7. How am I using my whiteness to dismantle supremacy systems and how am I ignoring my whiteness and maintaining systems of oppression? I must constantly consider, as a white woman, how am I part of dismantling and how am I part of maintaining systems of oppression. White supremacy runs deep and if I am not in accountable relationship with others and with spirit, it is easy to fall into privilege and maintain supremacy systems. Some actions I’m taking around this include participating in an antiracist training (you can never do this enough), building in vulnerable relationships and diving deep into discomfort as an exploration of healing and connection.
8. How am I opening my heart, being vulnerable and connecting to others and myself in healing and love? This brings us back to the practicing presence practice I opened up with. I’d like to share that now for you to try on.
I know that white supremacy wants to disconnect me from my body and from my heart. When I feel discomfort rising, when I feel social anxiety setting in and especially when I am around a lot of people I do not know, I engage in the following practice.
This is a practice I have learned from too many people to name. I honor my movement mentors, my spiritual teachers, spirit and my community by sharing this with you.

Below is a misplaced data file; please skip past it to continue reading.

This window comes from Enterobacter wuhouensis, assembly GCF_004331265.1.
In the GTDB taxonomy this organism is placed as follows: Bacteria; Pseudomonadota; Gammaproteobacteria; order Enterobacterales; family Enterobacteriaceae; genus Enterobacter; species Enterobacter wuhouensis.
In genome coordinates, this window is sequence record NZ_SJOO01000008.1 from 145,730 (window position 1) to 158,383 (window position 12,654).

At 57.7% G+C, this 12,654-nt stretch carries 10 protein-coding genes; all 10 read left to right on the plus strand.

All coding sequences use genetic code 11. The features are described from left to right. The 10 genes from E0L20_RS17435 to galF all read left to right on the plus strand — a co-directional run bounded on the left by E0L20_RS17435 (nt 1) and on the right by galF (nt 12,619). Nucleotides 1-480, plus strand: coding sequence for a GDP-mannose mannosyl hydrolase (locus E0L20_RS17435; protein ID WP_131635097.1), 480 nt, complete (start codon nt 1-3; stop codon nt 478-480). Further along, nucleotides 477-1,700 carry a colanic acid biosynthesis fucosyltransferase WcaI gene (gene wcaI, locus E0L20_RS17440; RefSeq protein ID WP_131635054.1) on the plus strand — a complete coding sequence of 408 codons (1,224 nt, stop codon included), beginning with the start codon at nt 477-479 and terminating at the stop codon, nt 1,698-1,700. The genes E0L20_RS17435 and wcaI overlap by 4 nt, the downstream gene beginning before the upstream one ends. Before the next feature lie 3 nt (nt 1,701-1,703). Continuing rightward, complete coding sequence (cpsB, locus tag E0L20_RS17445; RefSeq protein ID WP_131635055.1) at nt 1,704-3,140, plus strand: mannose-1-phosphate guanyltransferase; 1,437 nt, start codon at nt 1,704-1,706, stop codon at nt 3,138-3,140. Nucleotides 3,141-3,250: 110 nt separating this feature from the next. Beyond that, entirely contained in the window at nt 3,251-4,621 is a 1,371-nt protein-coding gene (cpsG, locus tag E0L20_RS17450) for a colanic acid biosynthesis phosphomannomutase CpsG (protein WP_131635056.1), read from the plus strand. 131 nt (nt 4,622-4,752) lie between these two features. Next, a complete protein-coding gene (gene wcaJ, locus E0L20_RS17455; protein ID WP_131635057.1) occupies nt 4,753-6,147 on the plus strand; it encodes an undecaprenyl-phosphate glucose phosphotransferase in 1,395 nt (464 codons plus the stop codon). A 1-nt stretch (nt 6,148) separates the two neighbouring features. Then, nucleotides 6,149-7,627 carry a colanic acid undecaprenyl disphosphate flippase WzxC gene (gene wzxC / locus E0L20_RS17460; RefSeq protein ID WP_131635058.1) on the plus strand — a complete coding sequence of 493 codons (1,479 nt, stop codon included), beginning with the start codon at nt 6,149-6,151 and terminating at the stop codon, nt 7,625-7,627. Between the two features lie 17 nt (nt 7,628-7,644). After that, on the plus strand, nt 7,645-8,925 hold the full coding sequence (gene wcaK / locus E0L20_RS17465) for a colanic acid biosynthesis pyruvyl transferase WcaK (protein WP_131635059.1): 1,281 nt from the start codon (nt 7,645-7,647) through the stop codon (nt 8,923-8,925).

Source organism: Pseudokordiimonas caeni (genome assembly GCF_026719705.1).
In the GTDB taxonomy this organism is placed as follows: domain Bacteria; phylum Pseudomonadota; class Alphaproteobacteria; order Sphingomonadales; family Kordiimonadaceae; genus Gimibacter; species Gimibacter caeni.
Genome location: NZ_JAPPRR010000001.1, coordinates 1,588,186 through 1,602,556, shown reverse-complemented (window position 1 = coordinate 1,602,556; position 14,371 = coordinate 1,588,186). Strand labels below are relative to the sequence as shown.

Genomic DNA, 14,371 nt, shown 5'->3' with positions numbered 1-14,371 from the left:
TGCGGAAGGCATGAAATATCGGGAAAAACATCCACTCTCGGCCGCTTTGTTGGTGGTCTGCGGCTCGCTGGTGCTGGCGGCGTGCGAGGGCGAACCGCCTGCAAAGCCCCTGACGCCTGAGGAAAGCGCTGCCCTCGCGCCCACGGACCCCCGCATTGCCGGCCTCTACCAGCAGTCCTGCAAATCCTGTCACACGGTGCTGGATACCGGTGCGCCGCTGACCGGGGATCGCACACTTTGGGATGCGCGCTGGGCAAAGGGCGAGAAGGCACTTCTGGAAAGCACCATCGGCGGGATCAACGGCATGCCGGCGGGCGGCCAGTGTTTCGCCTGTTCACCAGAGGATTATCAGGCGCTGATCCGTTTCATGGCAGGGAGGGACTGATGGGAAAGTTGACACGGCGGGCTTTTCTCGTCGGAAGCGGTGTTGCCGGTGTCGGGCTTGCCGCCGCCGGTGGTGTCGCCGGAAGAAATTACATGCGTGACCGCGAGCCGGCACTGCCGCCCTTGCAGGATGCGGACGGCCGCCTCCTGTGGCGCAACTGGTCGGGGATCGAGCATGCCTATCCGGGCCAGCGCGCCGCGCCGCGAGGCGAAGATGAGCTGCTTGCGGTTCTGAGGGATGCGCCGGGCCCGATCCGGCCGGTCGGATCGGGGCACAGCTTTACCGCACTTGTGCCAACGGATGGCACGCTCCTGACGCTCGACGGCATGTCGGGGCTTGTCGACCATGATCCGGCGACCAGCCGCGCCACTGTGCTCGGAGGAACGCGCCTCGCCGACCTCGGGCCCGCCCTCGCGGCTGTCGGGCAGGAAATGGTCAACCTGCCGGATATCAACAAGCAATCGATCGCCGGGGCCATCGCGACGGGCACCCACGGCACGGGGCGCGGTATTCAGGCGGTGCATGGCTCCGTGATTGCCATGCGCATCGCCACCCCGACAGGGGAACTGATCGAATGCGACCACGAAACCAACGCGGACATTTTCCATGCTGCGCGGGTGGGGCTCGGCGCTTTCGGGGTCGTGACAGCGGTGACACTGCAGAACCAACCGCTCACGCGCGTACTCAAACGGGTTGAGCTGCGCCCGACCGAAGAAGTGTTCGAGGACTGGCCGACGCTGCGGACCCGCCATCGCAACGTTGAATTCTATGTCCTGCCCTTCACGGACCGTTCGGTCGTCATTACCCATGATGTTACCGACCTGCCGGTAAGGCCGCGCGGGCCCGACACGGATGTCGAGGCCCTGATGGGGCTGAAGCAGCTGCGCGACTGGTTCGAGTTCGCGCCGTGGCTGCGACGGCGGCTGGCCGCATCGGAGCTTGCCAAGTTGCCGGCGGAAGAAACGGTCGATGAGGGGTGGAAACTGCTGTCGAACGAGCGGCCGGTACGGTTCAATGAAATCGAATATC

Breathe. Observe the ways your body is tightening and the ways it is open.
Breathe into your heart. Imagine your heart is opening up like a flower, or expanding like the ocean (find an image that works). Observe the tenderness or resistance as you breathe your heart open.
Tell yourself: “I love you, I love you, I love you.” Say this to yourself. I often hold my hand at my heart as a comforting gesture. Then. “I love you, I love you, I love you.” To everyone around you. As you show up in spaces of discomfort, remind yourself that you are love and your role is to connect with love.
Observe your body. Breathe.
We’ve got to love ourselves and each other open. For more on why this is important for activists, read Love Everyone: A Guide for Spiritual Activists BY SHARON SALZBERG AND REV. ANGEL KYODO WILLIAMS
This life is a beautiful opportunity to connect with each other, ourselves and the natural world. We must do the deep work of healing, learning and examining the ways internalized oppression shows up and engage in the work of showing up to others and ourselves with compassionate understanding.
We all hold varying levels of pain within us.
Love is not easy; it is one of the most challenging actions I’ve personally engaged in.
The greatest win for supremacy systems was to create divisions between us and imbed internalized doubt within us. This internalized doubt disconnects us from the ability to easily access healing and to trust our inner wisdom.
This history cannot be undone quickly. It cannot be undone through an intellectual process alone. It is felt, in the body, in the pain and in the reconnection to the truth of our interconnected humanity.
New to antiracism or want to deepen your changemaking work through a mind, body, spirit connection? Join the Liberatory Leadership Project May 25th for a workshop on healing and internalized oppression.